Auckland Mayor Len Brown will retain his position as honorary president of a family values organisation despite his extra-marital affair with a woman 25 years his junior.

The position at Home and Family Counselling has been filled by an Auckland mayor for the last 120 years, and the organisation has decided not to part from tradition despite Mr Brown last week admitting to a two-year relationship with local government hopeful Bevan Chuang, 32.

Executive director Mary Gray told the Herald that the board had discussed the sex scandal and wanted to keep Mr Brown in his role.

"From both the point of view of history and the point of view of the type of agency that we are, as a counselling agency we see many families in distress and couples in terms of relationships that have gone wrong in some ways and people are seeking to rebuild them," she said.


"One of the factors that one always must bring as a counsellor and counselling agency is the quality of compassion and forgiveness, and they are the qualities that we see may be needed in this situation."

Mrs Gray said Mr Brown's position was as a figurehead, and his only engagement this year had been speaking at an event earlier in the year celebrating the service's 120th anniversary.

The community-based counselling service caters for individuals, couples and groups seeking help for trauma, anxiety, abuse, relationship difficulties, grief and addiction.

It operates from three offices in Mt Eden, Northcote and the Hibiscus Coast.

Alan Brookbanks - the council's human resources director - is also the chairman of the board of the organisation.

Yesterday the mayor said he was grateful for the board's support and understanding and that he was very much supportive of the work they do.

Despite the organisation's support for Mr Brown, a south Auckland pastor whose church has been visited by him says it is unfair that the mayor stays in the role.

Manukau New Life Church pastor Stephen Miller said he was deeply disappointed when revelations of the sex scandal broke last week.


Mr Brown visited his congregation - including a large number of young people - and spoke about his life.

"It's been really interesting to read about ... not just the mistake, but the two years of really what has been deceit towards his wife and his family.

"To me, unfortunately Len Brown has lost a lot of credibility. Yes, there is forgiveness. But if you're going to be the leader of our city and those sorts of organisations - particularly one that's talking about family - you've got to live it."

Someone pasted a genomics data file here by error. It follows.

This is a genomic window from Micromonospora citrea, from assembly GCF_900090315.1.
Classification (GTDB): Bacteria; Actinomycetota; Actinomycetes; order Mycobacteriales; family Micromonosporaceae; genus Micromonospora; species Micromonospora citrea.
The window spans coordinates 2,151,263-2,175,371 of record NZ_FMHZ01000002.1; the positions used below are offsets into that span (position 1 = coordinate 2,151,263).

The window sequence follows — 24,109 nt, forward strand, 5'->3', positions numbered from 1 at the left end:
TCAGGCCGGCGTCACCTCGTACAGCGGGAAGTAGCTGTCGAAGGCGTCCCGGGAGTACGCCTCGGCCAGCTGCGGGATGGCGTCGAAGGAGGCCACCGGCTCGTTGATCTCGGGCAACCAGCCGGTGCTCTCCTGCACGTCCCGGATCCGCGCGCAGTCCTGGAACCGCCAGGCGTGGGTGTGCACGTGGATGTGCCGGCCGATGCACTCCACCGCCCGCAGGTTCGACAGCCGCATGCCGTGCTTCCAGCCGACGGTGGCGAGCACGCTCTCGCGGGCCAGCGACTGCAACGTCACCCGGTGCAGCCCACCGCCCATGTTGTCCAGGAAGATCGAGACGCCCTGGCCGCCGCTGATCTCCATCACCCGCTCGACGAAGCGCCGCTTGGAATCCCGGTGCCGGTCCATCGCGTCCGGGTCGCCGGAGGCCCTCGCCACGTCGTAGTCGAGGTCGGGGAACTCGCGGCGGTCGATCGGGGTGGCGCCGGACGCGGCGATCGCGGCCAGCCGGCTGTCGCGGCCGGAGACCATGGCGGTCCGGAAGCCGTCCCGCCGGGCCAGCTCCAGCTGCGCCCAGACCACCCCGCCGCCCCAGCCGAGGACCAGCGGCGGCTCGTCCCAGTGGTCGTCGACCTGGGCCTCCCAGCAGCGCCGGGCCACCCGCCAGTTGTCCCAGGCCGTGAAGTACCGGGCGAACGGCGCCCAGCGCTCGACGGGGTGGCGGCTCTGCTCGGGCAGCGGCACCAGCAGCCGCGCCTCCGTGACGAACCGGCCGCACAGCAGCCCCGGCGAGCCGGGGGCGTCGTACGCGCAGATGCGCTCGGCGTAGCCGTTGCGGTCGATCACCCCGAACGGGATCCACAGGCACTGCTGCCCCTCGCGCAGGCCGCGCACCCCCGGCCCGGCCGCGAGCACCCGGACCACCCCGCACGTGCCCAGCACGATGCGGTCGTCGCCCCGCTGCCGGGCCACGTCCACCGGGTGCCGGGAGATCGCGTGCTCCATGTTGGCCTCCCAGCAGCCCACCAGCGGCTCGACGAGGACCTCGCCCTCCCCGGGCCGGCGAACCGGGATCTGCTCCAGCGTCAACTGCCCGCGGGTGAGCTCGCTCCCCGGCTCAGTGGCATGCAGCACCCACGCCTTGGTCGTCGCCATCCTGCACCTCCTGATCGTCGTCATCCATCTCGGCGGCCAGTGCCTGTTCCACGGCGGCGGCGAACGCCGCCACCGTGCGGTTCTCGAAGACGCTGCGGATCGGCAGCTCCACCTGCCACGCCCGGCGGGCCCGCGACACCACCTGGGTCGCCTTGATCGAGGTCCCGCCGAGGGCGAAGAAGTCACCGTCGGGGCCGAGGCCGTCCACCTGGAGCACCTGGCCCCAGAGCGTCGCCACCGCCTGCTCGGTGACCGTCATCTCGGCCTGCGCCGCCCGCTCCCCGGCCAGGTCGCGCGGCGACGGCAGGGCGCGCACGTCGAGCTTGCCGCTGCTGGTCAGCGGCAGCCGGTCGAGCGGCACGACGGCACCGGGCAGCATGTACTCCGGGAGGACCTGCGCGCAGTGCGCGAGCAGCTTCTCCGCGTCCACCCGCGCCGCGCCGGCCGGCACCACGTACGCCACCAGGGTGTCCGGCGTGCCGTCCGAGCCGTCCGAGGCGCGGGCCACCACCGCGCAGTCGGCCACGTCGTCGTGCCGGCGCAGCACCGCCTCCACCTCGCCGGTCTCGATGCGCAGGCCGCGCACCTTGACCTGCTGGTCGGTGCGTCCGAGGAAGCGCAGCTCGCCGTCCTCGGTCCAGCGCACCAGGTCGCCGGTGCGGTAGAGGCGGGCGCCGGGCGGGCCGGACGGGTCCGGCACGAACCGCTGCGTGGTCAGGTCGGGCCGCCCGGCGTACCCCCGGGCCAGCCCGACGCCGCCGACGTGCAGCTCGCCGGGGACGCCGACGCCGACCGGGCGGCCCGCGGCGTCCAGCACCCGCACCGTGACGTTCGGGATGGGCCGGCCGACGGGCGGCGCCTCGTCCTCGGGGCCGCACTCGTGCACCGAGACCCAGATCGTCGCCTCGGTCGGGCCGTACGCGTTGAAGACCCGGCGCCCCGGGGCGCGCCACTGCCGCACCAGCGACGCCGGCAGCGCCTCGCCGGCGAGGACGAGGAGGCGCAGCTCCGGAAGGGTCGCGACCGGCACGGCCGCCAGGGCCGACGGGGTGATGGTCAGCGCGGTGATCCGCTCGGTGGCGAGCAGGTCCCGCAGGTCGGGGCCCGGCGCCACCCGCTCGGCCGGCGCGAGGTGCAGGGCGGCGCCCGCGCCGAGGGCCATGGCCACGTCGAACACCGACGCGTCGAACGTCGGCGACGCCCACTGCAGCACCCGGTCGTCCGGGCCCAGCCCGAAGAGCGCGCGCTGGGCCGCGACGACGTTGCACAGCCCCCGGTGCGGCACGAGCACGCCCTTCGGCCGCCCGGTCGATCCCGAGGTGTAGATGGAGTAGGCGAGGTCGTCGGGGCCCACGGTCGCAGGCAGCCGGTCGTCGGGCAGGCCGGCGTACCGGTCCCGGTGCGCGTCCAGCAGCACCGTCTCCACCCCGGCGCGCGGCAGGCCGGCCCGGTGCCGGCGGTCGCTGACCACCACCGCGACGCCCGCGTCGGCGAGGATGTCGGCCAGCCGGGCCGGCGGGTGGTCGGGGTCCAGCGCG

Mr Miller called on the Home and Counselling group to look for another leader. He acknowledged compassion and forgiveness were huge values preached in the church.

"There is compassion and there's forgiveness, but then there's also consequences when you step into a role of leadership. I'm a leader of our church. If I were to do something like that - to have an affair with somebody - I'd acknowledge that and ask for forgiveness too.

"There'd be compassion, but there's no way I'd be staying in my role as leader of the church. Because people have to look up to you as a leader and know that they can trust you and know that you have integrity and that you're not saying one thing and doing another."


Mr Miller said when Mr Brown won the mayoralty for the then Manukau City Council, members of his church youth group sent him a card and gift to enjoy with his family.

"We sent him a card and said to him: 'Now that you're the mayor of this city, we want to make sure that you look after your family. Because when you look after your family, everything else falls into place'."

Dr Camille Nakhid, who chairs the Auckland Council's ethnic peoples advisory panel, has criticised the media coverage of the affair.

The coverage, she said, denigrated, degraded and disparaged ethnic communities by shifting the focus from a white, heterosexual, middle-income, male lawyer with power to a female Hong Kong Chinese, part-time burlesque dancer with little power.

The consequences had been an outpouring of support for one and a lack of sympathy for the other "and that has a lot to do with the elite media in their representation of our ethnic communities'', she said.

Dr Nakhid said she was not concerned with the affair itself and did not condone the behaviour of Mr Brown and Ms Chuang.


She described Ms Chuang, a member of the panel, as one of the most supportive members and a team leader of the youth subcommittee.

Mr Brown has said he would not reappoint Ms Chuang to the panel.